Accidental pinhole and antipinhole cameras

There are many ways in which pictures are formed around us. The most efficient mechanisms are to use lenses or narrow apertures to focus light into a picture of what is in front. So a set of occluders (to form a pinhole camera) or a mirror surface (to capture only a subset of the reflected rays) will let us see an image as we view a surface. For those cases, an image is formed by intentionally building a particular arrangement of surfaces that will result in a camera. However, similar arrangements appear naturally by accidental arrangements of surfaces in many places. Often the observer is not aware of the faint images produced by those accidental cameras.

A shadow is also a form of accidental image. The shadow of an object is all the light that is missing because of the object presence in the scene. If we were able to extract the light that is missing (that is the difference between when the object is absent from the scene and when the object is present) we would get an image. That image would be the negative of the shadow and it will be approximatively equivalent to the image produced by a pinhole camera with a pinhole with the shape of the occluder. Therefore, a shadow is not just a dark region around an object. A shadow is the negative picture of the environment around the object producing it.

When we walk under the Sun we project a sharp dark shadow on the ground, and there seems to be nothing special about it. The shadow seems to disapear as soon as we enter under the shadow of a building. However, even when there is no apparent shadow around us, we are still blocking some of the light that fills the space producing a very faint penumbra on the ground all around us. That shadow is colorful, and even if we can not see it, it reveals the scene around us. This effect is what is shown in the two images on the right side. On the image on top, a person is jumping. As there is no direct sun light there seems to be no shadow. However, if we subtract that picture from a picture taken without the person, we will be able to extract a faint shadow as shown in the image bellow. The shadow shows the blue of the sky above, and the yellow color of the buildings on the opposite side to the wall. In fact, an occluder is an accidental antipinhole camera and its shadow is the picture.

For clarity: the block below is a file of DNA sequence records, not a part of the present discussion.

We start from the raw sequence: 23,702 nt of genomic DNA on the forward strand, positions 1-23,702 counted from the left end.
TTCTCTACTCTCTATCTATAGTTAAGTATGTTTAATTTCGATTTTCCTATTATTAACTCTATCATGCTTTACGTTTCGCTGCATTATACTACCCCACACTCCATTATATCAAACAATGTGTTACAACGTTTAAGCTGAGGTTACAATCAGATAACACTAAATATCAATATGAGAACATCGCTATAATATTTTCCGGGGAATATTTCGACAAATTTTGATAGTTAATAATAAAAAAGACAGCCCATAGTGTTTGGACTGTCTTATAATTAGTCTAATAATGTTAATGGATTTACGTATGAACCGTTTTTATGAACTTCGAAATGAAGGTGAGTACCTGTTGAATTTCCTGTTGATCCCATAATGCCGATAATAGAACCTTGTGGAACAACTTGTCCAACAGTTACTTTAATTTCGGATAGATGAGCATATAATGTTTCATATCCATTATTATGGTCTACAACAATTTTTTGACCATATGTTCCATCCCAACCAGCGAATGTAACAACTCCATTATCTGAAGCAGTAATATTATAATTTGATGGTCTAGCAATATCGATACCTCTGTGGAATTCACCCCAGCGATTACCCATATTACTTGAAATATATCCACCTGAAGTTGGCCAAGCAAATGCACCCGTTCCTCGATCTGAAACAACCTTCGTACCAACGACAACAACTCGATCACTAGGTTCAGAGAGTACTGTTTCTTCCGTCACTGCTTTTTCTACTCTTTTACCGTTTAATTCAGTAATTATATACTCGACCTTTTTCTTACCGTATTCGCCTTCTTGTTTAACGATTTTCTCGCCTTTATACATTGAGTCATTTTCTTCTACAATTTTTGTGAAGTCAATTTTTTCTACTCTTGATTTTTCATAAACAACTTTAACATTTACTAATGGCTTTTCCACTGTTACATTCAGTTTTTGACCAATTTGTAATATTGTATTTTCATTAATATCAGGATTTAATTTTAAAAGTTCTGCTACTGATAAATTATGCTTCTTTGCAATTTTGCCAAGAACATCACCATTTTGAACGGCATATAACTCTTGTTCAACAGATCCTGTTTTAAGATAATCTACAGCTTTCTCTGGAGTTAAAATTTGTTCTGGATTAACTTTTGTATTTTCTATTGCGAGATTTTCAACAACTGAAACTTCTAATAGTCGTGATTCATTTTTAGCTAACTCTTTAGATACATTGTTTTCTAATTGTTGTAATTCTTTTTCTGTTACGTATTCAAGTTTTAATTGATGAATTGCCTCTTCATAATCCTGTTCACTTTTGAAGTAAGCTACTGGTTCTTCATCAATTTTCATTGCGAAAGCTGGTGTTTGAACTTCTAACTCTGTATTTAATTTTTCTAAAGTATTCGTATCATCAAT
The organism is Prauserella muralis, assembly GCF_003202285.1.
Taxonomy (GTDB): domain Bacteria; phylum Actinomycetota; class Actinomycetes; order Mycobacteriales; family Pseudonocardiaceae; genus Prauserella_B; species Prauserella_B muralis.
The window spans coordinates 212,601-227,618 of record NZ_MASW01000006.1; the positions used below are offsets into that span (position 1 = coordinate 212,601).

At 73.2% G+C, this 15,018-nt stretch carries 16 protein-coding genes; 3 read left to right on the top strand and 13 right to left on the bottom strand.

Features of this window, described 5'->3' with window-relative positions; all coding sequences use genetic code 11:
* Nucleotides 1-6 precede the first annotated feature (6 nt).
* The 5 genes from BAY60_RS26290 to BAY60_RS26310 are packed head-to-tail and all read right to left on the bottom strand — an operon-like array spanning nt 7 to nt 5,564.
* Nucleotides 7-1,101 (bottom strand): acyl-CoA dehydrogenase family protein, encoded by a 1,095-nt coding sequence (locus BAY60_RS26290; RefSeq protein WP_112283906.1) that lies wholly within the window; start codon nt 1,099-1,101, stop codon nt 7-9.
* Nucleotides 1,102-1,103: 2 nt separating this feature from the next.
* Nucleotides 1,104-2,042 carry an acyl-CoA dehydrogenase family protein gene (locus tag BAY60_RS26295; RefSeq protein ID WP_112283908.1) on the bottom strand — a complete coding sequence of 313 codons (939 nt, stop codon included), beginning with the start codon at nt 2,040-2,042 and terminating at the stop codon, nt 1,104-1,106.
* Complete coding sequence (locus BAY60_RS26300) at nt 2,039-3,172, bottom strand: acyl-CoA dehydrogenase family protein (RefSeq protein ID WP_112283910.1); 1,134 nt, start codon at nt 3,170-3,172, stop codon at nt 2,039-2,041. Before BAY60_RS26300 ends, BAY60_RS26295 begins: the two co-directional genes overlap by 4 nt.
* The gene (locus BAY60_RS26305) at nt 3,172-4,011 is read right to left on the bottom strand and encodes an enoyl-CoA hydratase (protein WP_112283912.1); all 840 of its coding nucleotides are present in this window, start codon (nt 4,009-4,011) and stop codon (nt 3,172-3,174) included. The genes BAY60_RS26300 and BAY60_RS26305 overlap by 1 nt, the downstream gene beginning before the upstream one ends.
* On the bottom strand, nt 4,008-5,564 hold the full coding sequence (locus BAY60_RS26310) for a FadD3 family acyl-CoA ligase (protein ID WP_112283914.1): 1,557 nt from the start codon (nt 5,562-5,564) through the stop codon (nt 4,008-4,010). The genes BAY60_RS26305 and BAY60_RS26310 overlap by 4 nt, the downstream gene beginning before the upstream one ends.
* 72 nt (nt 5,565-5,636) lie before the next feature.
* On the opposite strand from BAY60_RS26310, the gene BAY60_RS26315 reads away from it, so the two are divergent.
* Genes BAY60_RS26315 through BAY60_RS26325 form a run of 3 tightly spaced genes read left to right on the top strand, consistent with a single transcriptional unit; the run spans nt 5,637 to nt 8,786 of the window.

In this work we identify and study two types of accidental cameras (pinholes and antipinholes) that can be formed in scenes revealing the scene outside the picture.

Paper: A. Torralba and W. T. Freeman. Accidental pinhole and pinspeck cameras: revealing the scene outside the picture. Proceedings of 25th IEEE Conference on Computer Vision and Pattern Recognition (CVPR 2012).

  • Paper.pdf
  • Sumplementary material video.mov

    CVPR talk:

  • Slides.pdf
  • Video of the CVPR talk available at Techtalks

    Data: Here there are a few of the raw videos I used in the paper and the talk. You can play with them to see if you can extract better images than what I got.

  • Input: person walking.MOV, output: person walking output.avi
  • Input: ball.MOV, output: ball output.avi
  • Input: living room.mov, output: living room output.avi


  • A person moving inside the room projects a faint change of illumination in the wall. The illumination change can be used to reveal the scene outside the room.


    When there is no direct Sun light, a person walking seems not to project any shadow. But the shadow is still there even if it is so faint that can not be easily seen. We can reveal this shadow by increasing the contrast as shown in the bottom images.